Digital Printing Reports breaks down these categories as follows:
- • Short-run printing
- • Versioning
- • One-off, personalized follow-ups
- • Automated fulfillment
- • Personalized URLs
- • 1:1 print personalization
- • Transactional and transpromotional
- • Web-to-print
- • Publishing
Even these categories are overly broad, but the author suggests that if digital printing is going to be sold, it needs to be presented — at minimum — from one of these perspectives, if not broken down more finely. Printers (or their marketing and sales teams) need to understand the internal dynamics of these application categories and how specific vertical market issues impact them. Have case studies for the client or prospect’s vertical market at the ready so they can envision how these marketing strategies would directly impact them.
How Do You Measure Success?
Yet another of the lessons learned from the digital printing marketplace is that attendant with these applications, however, is the need to guide marketers into evaluating the success of these campaigns differently from how they have in the past. For years, printers have been advised to do this by educating their clients about improvements in response rates from segmentation, personalization and other digitally-driven marketing techniques. As these markets have matured, it is becoming clear that response rates aren’t enough.
For example, when Friendly Honda, a New York car dealership, wanted to boost traffic for its annual spring sale weekend, it turned to personalized URLs. In addition to strategies designed to attract the general public, it used a personalized postcard and an offer to win a free iPod as an incentive for existing customers to take an online survey about their interest in purchasing a new or used car. Once logged in, the customers were asked a variety of questions about their preferences in cars, and the information was forwarded to the sales team for follow-up. Although the response rate may appear to be low (1.68 per cent visiting their personalized URLs and 1.12 per cent completing the online survey), the dealership sold 84 cars that weekend. Total unit sales were nearly double the previous sales records for the prior weekend — 40 more cars. Suddenly, that “low” response rate of 1.12 per cent looks pretty good!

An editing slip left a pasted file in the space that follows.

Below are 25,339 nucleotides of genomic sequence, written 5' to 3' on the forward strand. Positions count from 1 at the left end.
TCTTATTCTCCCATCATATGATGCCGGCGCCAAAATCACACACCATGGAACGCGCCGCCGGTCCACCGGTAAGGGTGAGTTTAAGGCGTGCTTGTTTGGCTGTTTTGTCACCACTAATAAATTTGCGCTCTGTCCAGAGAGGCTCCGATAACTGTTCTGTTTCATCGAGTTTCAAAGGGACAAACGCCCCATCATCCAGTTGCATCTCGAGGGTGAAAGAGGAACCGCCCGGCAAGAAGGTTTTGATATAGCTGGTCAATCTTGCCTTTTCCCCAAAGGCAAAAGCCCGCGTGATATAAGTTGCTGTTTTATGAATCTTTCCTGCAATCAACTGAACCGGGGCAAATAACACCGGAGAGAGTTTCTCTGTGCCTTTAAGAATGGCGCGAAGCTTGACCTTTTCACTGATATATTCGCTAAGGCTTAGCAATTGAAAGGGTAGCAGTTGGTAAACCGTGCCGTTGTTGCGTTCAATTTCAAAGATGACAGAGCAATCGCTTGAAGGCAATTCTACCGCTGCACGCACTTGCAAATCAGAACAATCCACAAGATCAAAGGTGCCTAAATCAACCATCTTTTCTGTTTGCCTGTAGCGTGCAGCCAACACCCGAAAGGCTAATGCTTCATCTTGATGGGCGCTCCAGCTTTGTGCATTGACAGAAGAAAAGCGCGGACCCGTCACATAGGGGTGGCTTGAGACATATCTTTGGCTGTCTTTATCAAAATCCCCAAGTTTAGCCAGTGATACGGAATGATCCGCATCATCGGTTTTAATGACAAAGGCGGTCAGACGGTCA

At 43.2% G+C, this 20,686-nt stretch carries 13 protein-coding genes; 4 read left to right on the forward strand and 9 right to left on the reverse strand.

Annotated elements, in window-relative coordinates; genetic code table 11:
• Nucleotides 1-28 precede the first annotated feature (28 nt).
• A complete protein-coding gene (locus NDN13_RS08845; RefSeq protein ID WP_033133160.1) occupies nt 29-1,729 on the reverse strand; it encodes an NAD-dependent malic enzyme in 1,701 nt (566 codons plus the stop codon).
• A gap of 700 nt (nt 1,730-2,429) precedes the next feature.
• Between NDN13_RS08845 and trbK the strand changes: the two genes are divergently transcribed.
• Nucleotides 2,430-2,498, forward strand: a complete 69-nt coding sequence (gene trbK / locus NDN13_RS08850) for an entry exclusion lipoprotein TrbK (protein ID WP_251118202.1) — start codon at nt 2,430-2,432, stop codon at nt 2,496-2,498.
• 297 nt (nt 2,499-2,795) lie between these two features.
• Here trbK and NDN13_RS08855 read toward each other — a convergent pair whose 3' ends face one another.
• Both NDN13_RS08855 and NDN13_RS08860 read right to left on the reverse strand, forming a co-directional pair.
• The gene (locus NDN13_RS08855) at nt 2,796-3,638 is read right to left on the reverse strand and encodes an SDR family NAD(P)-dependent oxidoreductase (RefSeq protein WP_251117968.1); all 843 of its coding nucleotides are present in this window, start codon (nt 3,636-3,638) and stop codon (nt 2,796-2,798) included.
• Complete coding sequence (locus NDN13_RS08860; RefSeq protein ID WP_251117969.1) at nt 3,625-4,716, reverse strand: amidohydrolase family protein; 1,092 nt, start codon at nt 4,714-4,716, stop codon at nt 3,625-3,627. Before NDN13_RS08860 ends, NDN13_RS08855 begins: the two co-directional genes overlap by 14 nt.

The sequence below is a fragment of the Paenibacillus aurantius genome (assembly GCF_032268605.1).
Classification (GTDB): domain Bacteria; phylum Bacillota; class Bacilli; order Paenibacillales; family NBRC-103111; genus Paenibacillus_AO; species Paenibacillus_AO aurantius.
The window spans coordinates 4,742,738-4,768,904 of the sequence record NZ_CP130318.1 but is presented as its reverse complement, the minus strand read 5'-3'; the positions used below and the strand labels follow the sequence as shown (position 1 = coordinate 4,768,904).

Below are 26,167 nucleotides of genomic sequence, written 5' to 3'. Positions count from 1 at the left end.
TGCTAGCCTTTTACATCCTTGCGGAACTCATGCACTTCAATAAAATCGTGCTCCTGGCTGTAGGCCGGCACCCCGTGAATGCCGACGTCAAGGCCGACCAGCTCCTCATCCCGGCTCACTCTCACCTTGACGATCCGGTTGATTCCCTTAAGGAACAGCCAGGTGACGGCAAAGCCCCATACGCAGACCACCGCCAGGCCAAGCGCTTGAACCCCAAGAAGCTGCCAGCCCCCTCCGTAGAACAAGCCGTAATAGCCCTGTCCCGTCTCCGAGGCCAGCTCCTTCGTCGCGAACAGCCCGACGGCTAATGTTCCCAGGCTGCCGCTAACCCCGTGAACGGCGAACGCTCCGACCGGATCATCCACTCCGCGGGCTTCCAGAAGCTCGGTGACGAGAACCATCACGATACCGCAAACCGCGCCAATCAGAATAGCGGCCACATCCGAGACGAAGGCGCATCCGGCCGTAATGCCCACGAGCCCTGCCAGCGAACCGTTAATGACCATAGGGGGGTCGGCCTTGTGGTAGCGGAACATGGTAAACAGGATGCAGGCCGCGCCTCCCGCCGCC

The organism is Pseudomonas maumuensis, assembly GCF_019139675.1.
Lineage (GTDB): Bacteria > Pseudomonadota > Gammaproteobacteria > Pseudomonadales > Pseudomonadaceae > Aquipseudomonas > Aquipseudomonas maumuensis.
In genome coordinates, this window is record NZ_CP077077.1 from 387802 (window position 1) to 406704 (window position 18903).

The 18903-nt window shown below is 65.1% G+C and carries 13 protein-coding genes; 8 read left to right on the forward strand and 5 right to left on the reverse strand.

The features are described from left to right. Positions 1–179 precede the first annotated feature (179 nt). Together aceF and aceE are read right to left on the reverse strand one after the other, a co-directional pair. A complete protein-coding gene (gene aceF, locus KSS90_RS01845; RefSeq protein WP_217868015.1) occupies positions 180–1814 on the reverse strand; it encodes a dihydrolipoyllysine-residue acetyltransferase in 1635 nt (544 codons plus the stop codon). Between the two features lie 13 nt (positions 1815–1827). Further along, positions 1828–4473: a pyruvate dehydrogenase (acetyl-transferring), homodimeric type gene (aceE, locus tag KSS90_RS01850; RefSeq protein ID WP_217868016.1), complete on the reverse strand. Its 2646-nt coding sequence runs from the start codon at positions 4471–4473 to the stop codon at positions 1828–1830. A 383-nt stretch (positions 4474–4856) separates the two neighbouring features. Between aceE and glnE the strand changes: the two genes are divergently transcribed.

Likewise, a self-promotion campaign from Diji Integrated Press in Tampa, Florida, produced a 1:1 campaign that first surveyed prospects, then used the information gained from the surveys to help its salespeople craft a pitch that was extremely relevant and meaningful to them. Among top executives, the response rate to the initial campaign was “only” 1.49 per cent. But this was a 21 per cent lift over its direct marketing averages, and the conversion rate for the campaign was 73.9 per cent. The high conversion rates were attributed largely to the excellent information gathered from the surveys. The result? Low response rate, but fabulous ROI.
Moving Beyond Response Rates
Because so many highly-successful programs have “low” response rates, it’s becoming clear that response rates alone are not sufficient for determining the success of these campaigns. Other measures, such as conversion rate, dollars per sale, ROI and LCV — even other factors affecting the bottom line, such as ability to speed turnaround on the payment of invoices — are more relevant.
Response rate is an important first gauge of success since it reflects how favourably recipients view the initial marketing message by picking up the phone, redeeming a coupon or doing whatever else the marketer wants them to do. It is not an entirely sufficient measure, however, because not every lead will convert into a sale, but it is a good first leading indicator.
Is a three per cent response rate a good thing or a bad thing? It depends on a lot of factors, including what the marketer was receiving before. If the marketer was previously getting a 1 per cent response rate, 3 per cent is a 200 per cent improvement. Especially for businesses selling high-value goods, this 200 per cent can be incredibly lucrative. You see this in a lot of case studies from banks, where response rates are typically very low. While 1:1 response rates may still be in the single digits, the long-term value of obtaining new customers means that this campaign was tremendously profitable.
Cost per Lead